The townspeople are wary of him-after all what innocent person covers themselves and tries to obscure thier identity. When the owner’s wife brings Griffin his dinner she sees that half of Griffin’s face is GONE!!
They didn’t have the technology we have today, so in order to make Rains invisible they dressed him in a full black bodysuit and placed him in front of a black screen.
Elsewhere, Dr. Cranley (Henry Travers) is woking in his laboratory. Dr. Cranely is Griffin’s mentor and his daughter Flora (Gloria Stuart) was engaged to him. Both are puzzled by his disappearance, and Flora is extremely worried about him, as she hasn’t heard from him in over a month. Dr. Arthur Kemp-Griffin’s friend and the other worker in Dr. Cranely’s lab, has also had zero word. And because Griffin was always working in secret, none know even what he was doing, so no clues where to find him.
A week later, Griffin is still at the inn working trying to find his way “back”. The only one who goes into the rooms is Jenny, the innkeeper’s wife. She doesn’t want Grifffin here-she wants him gone as his rooms are a mess, he is incredibly mean, and just creepy.
When they try to get him out, Griffin refuses and tosses the innkeeper down the stairs. They call the police. Constable Jaffers (E.E. Clive) comes to arrest him, but then Griffin does what no one expected.
Griffin attacks the men guarding the door and then takes off.
So this where I have a problem in the book. All the other classic monsters had something that made you feel for them. The Phantom? Thrown out because disfigured, abused, mistreated, used, and people have tried to kill him because he is ugly. Finds a girl who he thinks loves him but doesn’t care a fig about him-you understand why he goes all crazy. Dr. Frankenstein wants to help humanity, believes he knows better than God, but learns his harsh lesson. His monster is just trying t make it but people are afraid and trying to kill him. In Bride of Frankenstein? Frankenstein wants to live his life but blackmailed into creating another monster. Frankenstein’s monster just wants love. The Mummy is crazy and bad, but his main goal is to bring his love back to life. Dracula is an evil monster, but very charming. The Wolf man, poor guy just trying to reconnect with his dad, grieve his brother, and take over family business-wrong place wrong time. The Creature from the Black Lagoon? Just wants love.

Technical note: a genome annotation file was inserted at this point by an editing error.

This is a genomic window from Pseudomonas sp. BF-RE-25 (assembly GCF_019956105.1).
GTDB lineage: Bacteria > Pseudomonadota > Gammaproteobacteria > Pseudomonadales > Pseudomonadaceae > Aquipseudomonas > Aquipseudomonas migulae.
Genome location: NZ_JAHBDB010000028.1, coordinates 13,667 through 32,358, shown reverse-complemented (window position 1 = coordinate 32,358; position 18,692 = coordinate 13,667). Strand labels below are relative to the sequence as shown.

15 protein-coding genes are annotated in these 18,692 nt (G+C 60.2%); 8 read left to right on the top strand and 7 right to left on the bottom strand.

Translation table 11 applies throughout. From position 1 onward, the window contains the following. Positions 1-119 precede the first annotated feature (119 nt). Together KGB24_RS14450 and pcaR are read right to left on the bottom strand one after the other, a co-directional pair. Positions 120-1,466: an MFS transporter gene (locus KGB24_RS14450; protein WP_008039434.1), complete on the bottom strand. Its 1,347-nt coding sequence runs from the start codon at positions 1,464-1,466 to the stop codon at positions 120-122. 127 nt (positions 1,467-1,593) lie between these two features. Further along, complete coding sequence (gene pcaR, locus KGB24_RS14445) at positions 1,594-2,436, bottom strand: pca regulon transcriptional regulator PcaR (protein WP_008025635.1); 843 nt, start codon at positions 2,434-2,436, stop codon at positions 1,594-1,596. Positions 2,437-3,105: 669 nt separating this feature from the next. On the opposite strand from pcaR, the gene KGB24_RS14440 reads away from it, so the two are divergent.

Griffin is not charming, he’s not trying to help people, he’s not looking for love. He’s a wackadoo murderer-evil, insane, cold, etc.
Dr. Cranely and Kemp go through Griffin’s stuff to try and find clues to where he is. They do find a list of drugs, one being monocaine, which destroys everything and turns whatever creature that gets into it-insane.
You’re crazy! Crazy, am I? We’ll see whether I’m crazy or not.
Griffin goes to Kemp as he needs help. He threatens him and blackmails him into being his errand boy. Griffin and Kemp discuss what happened and Griffin tells him he started working his experiments five years ago. He threatens Kemp to get his notes for him so that he can create the antidote.
The Chief Detective starts investigating and questioning people. Meanwhile, Kemp and Griffin head to the inn to get the notes. Griffin gets his stuff and attacks the Detective, killing him. This causes more panic and hysteria.
The police murder has lit a fire under them and they begin searching for Griffin. They start looking 20 miles in all directions and more and more volunteers join in. At 10:30pm radio broadcast goes out and warns everyone that it isn’t a hoax. A reward for £1000.00 is offered.
Dr. Kemp is worried and calls Dr. Cranely to tell him about Griffin and warns him that Griffin has gone crazy. Dr. Cranely tells Kemp to take care to keep him there and that he will be there the next day. Kemp calls the police to tell them Griffin is in his house. Griffin becomes enraged at him for telling in him.
Flora goes to see Griffin and here we have a shred of humanity as he softens toward her and we see a sliver of the man he was-the one Flora fell in love with. But then he is gone and only the crazed killer remains.
One who has created this invisibility and wants to auction it off to the highest bidder.
While they are talking the police arrive. Griffin escapes and flees, but not before he tells Kemp he will murder him at 10:00 pm. The police come up with a plan as to how they will catch him. They will use Kemp as bait, but Kemp doesn’t like that idea. He takes off in his car but Griffin is already waiting there. He ties him up and pushes Kemp and the car off the cliff.
Griffin stays in a barn that night and a farmer spots the hay moving and calls the police. They decide to burn down the barn and follow the Invisible Man’s footprints on the snow to take aim. He’s hit and as he does his body is revealed slowly.
I thought it was pretty good, but let’s be honest it wouldn’t be nearly as good if it wasn’t for Claude Rains.